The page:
Smokeless (Spit) Tobacco
1. Smokeless (spit) tobacco is tobacco that is placed inside the mouth in one of three forms:
Snuff/Snus - ground-up moist tobacco usually placed between the bottom lip and gum. This is also referred to as "dipping".
Chew - shredded tobacco leaves placed between the cheek and gum. This is also referred to as "a wad".
Plug - shredded tobacco leaves which are pressed into a hard block and placed between the cheek and gum.
Ingredients of Smokeless (Spit) Tobacco
Nicotine: Nicotine is a poisonous and highly addictive drug found in all tobacco products - smokeless (spit) tobacco, cigarettes, cigars and pipe tobacco.
Carcinogens: 28 cancer-producing chemicals have been identified in smokeless (spit) tobacco. Nitrosamines are the main carcinogens. [Source: NCI]
Sweeteners: Because tobacco has an unpleasant taste, brands are heavily sweetened with sugars, which promote tooth decay. Flavourings such as mint, licorice or cherry may be added to improve the taste.
Abrasives: Tobacco leaves contain gritty materials that wear down the surfaces of teeth. These materials also scratch the soft tissues in the mouth, allowing the nicotine and other chemicals to get directly into the blood system quicker.
Salt: Flavouring salts found in smokeless (spit) tobacco contribute to abnormal blood pressure and kidney disease.
Other Chemicals: Hundreds of other chemicals can be found in tobacco which contribute to many health problems.
2. Although far less deadly, smokeless (spit) tobacco is not a safe alternative to smoking. [Source: NCI] People who dip or chew increase their risk of:
Mouth cancer - in cheeks, gums, lips and tongue. Smokeless (spit) tobacco users have a 50 per cent higher chance of getting gum and cheek cancer than non-users.
Throat and stomach cancer - cancer of the voice box and cancer of the esophagus.
Heart disease - heart attacks, strokes and high blood pressure. Nicotine makes the heart pound an average of 12 to 16 beats per minute faster while constricting all cornary arteries attempting to supply oxygen to the heart.
Dental diseases - stained teeth, tooth decay, receding gums, gum diseases, bad breath and black hairy tongue.
Stomach problems - ulcers, stomach upset and increased bowel activity.
Loss of taste and smell - which causes loss of appetite, and in turn results in poor nutrition and poor health.
Physical changes - fatigue, muscle weakness, dizziness and decreased physical performance.
Reproductivity - Smokeless tobacco use by men causes reduced sperm count and abnormal sperm cells. Smokeless tobacco use during pregnancy increases the risks for preeclampsia (i.e., a condition that may include high blood pressure, fluid retention, and swelling), premature birth, and low birth weight. [Source: WHO]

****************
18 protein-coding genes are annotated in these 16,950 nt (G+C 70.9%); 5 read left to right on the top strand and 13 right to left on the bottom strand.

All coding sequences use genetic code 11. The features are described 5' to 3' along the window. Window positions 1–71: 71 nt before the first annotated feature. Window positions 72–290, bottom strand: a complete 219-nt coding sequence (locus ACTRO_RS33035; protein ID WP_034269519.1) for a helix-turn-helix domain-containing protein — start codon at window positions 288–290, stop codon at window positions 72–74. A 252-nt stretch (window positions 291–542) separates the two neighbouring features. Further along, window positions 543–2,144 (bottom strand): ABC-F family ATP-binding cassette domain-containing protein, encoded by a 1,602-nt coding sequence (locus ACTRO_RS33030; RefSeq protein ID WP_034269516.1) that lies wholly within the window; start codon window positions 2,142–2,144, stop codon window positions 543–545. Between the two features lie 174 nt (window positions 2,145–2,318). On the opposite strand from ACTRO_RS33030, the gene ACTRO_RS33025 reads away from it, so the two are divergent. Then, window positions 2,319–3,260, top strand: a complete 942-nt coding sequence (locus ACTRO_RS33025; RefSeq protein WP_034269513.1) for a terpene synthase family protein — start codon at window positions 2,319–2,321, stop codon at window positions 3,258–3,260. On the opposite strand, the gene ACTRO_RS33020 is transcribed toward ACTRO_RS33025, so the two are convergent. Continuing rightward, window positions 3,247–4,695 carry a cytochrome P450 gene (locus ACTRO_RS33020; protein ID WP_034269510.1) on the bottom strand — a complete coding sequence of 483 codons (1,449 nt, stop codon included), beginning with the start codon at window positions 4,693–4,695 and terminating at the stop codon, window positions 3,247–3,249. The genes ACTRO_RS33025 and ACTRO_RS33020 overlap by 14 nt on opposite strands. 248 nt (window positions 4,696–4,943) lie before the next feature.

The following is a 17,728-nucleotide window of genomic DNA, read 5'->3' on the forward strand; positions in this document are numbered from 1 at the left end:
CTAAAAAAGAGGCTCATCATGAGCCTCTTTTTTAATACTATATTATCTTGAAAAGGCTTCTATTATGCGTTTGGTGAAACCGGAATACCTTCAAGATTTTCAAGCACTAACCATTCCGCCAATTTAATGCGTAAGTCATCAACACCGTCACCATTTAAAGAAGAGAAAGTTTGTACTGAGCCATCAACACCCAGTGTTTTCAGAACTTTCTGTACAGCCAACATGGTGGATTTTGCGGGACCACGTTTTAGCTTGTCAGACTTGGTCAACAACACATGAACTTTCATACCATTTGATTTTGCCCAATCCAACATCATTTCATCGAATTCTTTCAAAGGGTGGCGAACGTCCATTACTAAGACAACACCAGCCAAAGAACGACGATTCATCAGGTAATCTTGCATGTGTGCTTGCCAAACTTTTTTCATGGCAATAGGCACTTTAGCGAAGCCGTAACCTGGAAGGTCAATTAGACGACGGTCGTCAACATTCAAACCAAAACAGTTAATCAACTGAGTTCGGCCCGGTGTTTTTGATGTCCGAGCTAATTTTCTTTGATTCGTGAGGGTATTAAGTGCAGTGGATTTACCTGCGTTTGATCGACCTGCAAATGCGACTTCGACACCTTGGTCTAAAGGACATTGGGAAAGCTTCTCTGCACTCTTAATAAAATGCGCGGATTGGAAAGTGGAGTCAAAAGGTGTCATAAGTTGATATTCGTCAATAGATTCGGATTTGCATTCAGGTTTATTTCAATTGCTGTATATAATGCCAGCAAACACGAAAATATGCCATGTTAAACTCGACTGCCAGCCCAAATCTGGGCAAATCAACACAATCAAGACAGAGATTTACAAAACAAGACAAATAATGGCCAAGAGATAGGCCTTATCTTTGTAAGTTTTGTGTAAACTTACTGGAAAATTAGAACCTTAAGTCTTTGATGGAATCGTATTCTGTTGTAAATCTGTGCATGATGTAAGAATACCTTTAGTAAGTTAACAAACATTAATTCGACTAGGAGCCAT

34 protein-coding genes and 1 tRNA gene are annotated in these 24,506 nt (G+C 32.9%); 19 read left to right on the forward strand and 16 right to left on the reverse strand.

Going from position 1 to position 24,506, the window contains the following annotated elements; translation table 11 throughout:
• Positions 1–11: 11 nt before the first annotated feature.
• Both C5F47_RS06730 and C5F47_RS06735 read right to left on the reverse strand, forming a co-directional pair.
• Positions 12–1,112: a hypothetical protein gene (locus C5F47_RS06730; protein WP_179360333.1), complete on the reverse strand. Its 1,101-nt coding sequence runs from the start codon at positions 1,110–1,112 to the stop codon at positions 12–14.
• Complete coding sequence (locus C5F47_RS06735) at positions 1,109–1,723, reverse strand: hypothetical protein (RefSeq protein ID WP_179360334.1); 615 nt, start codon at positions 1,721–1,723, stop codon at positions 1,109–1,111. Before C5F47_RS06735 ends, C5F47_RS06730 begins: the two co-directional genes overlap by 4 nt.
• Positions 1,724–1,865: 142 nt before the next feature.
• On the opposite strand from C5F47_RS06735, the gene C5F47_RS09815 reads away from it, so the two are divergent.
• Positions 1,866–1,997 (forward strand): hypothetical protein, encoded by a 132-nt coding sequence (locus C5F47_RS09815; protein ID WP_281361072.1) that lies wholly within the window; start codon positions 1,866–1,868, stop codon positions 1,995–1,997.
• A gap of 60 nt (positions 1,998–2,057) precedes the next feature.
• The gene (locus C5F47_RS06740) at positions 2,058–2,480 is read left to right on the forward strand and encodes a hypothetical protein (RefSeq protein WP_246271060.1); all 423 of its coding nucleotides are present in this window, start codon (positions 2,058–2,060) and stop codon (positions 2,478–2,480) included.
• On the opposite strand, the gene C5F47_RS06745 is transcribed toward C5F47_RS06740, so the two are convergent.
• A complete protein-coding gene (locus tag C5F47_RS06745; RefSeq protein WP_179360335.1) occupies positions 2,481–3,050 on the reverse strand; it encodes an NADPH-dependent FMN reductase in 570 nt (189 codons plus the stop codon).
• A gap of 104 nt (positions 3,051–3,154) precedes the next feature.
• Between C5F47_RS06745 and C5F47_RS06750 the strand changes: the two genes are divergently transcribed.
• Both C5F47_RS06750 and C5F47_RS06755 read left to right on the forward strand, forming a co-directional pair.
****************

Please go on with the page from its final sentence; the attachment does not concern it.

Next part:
Also, they spread germs by spitting, risking infection of others.
3. Smokeless (spit) tobacco is highly addictive. Addiction means getting hooked to a powerful drug called nicotine. Nicotine enslaves the same brain dopamine pathways as heroin or cocaine.
Each tin of snuff contains a lethal dose of nicotine (more than 40mg).
Holding an average-sized dip or chew in your mouth for 30 minutes gives you as much nicotine as smoking four cigarettes.
Smokeless (spit) tobacco is absorbed rapidly into the bloodstream through the lining of the mouth.
4. An estimated 70 per cent of all major league baseball players don't chew or dip. Surveys show that two out of three players who use smokeless (spit) tobacco would like to quit! Over half of the players who chew or dip report gum problems and dental diseases.
Recently, both professional baseball (minor leagues) and junior hockey (Western Hockey League) have banned the use of smokeless (spit) tobacco by players, coaches and officials.
Why do some athletes use smokeless (spit) tobacco?
Many try dipping out of curiosity or encouragement from a friend or teammate. In the past, tobacco companies provided free smokeless tobacco (as free advertising) to players and their teams.
It doesn't take long to become hooked. Many find that once they start it's hard to stop.
5. Tobacco harms all users, some more severely than others. Just because someone doesn't have any noticeable side effects from using smokeless (spit) tobacco, it doesn't mean they won't in the future. Often by the time the signs are noticeable, it's too late.
Mouth cancer is very hard to cure and can spread rapidly throughout the body.
Former Chicago Cubs first-baseman Steve Fox chewed tobacco for six years. He developed white patches in his mouth and a sore on his tongue that wouldn't heal. His doctors told him he had cancer. Half of his tongue had to be removed.
Sean Marsee, an Oklahoma track star, started using snuff when he was 12 years old. He died of mouth cancer at the age of 19.
Facts on this page were originally adapted from info provided by the [/font][/size][/b]Government of Saskatchewan 2000 but have since been updated with more recent study findings.